"If any proposals are made to the families, those families will be given a full opportunity to review those proposals, with a lawyer of their choosing," said the April 15, 2010, statement. "To the extent settlements are reached, it is the company's desire that the families --- and not personal injury lawyers -- receive the money.
"Unfortunately, personal injury lawyers frequently take 30 to 40 percent of any settlement received by a family," the statement said. "The company hopes such a result can be avoided in this circumstance."
Word of the new lawsuit was revealed Thursday in a financial disclosure that Alpha Natural Resources filed with the U.S. Securities and Exchange Commission.
Alpha said it had reached settlements with all 29 families of miners who died, but that two families had "recently withdrawn their prior agreements to settle" and that negotiations were ongoing in those cases.
The company also reported that one of the families had filed a class action "purportedly on behalf of the families that settled their claims prior to the mediation, alleging fraudulent inducements into a contract," apparently referring to the lawsuit filed on April 5, 2012, on behalf of the Willingham family by Beckley lawyer Randolph McGraw.
Alpha spokesman Ted Pile did not respond Friday to a request for comment beyond what the company said in its SEC filing.
In the lawsuit, McGraw recounted a wide variety of evidence he says indicts "Massey Energy Company's lawless operations, which have placed production ahead of safety [and] have claimed the lives of far too many West Virginia miners."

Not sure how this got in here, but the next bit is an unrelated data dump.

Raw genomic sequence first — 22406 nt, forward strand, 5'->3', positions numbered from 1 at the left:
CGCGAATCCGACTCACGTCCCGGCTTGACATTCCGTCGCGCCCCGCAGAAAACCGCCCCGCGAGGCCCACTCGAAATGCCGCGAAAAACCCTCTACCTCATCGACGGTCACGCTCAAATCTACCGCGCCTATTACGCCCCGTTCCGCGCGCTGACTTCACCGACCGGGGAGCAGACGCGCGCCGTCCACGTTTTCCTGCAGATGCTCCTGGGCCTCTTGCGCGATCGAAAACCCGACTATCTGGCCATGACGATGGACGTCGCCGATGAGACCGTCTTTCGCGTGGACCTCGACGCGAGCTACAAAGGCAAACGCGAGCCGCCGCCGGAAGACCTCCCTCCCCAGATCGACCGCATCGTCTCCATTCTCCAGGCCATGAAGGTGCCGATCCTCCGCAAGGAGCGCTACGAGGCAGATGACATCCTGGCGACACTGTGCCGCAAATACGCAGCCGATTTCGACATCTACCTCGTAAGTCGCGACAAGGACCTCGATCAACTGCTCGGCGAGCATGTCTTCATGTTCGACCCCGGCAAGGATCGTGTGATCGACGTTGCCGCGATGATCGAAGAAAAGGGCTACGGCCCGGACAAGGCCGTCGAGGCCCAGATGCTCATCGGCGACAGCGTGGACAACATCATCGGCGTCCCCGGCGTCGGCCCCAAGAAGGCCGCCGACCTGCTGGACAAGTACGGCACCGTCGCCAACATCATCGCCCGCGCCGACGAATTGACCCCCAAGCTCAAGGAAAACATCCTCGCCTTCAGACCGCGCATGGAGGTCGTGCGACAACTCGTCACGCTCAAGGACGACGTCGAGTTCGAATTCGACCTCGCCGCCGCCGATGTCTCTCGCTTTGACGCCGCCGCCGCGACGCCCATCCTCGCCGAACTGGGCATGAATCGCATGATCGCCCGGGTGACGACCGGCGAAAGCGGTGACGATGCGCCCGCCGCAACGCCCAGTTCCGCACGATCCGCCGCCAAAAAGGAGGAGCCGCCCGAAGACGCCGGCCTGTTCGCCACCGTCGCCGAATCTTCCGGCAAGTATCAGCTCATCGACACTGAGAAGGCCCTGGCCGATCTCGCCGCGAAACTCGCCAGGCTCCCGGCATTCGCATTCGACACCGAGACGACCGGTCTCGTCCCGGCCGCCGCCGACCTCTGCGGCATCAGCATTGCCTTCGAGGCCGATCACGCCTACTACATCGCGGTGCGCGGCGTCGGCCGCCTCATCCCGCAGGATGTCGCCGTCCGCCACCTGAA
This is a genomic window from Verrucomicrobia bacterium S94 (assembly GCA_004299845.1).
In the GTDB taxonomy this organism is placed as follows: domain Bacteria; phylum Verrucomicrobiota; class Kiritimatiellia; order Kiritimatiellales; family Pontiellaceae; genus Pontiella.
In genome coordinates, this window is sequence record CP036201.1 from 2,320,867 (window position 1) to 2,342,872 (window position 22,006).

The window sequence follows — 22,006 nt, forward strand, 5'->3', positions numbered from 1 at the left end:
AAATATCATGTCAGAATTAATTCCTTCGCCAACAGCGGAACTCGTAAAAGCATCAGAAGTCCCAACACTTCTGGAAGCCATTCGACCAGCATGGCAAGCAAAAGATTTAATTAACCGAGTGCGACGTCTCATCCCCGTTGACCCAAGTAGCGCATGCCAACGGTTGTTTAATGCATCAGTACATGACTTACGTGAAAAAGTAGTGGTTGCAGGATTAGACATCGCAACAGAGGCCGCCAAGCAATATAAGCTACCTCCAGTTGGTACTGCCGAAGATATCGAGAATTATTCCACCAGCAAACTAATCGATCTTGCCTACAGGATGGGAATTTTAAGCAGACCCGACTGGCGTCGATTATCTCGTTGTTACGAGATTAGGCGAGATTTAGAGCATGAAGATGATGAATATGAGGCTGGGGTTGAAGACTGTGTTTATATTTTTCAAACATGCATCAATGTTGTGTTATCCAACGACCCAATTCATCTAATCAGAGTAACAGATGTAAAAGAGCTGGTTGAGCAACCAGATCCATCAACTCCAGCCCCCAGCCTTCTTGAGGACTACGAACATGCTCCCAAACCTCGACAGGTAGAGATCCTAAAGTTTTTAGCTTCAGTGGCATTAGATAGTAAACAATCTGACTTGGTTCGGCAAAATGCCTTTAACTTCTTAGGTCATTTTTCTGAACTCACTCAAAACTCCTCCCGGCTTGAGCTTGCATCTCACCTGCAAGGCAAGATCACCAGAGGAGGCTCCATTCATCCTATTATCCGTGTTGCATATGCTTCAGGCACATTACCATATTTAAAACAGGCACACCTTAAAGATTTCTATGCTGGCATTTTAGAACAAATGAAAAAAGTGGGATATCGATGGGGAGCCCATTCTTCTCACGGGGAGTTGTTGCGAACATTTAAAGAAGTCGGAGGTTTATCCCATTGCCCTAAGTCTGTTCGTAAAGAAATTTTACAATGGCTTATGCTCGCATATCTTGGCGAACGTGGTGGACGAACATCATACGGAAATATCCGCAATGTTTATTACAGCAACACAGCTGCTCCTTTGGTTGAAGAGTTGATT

Among other things, the lawsuit cites U.S. Mine Safety and Health Administration citations and federal criminal charges brought after the deaths of two miners in the January 2006 fire at Massey's Aracoma Alma No. 1 Mine in Logan County, Massey's long list of other mining deaths and safety violations, and specific instances where Massey managers at Upper Big Branch told miners to ignore safety problems and keep coal production moving.
"Some of the information which the defendants withheld was the fact that they and/or their companies had engaged in specific criminal conduct, and committed criminal activity," the lawsuit alleges. "While the company and/or individuals named in this complaint possessed this specific information and knowledge, they did not relay on to plaintiffs any of the specific facts that would have sufficiently informed the plaintiffs of the circumstances that existed at the time of this explosion, and later deaths of their loved ones.
"Based upon this information and belief, the plaintiffs believe that a fraud was committed upon them, thus inducing them into an early settlement agreement that has proven to be insufficient to cover their loss and damages in this matter," the lawsuit says.
Reach Ken Ward Jr. at kw...@wvgazette.com or 304-348-1702.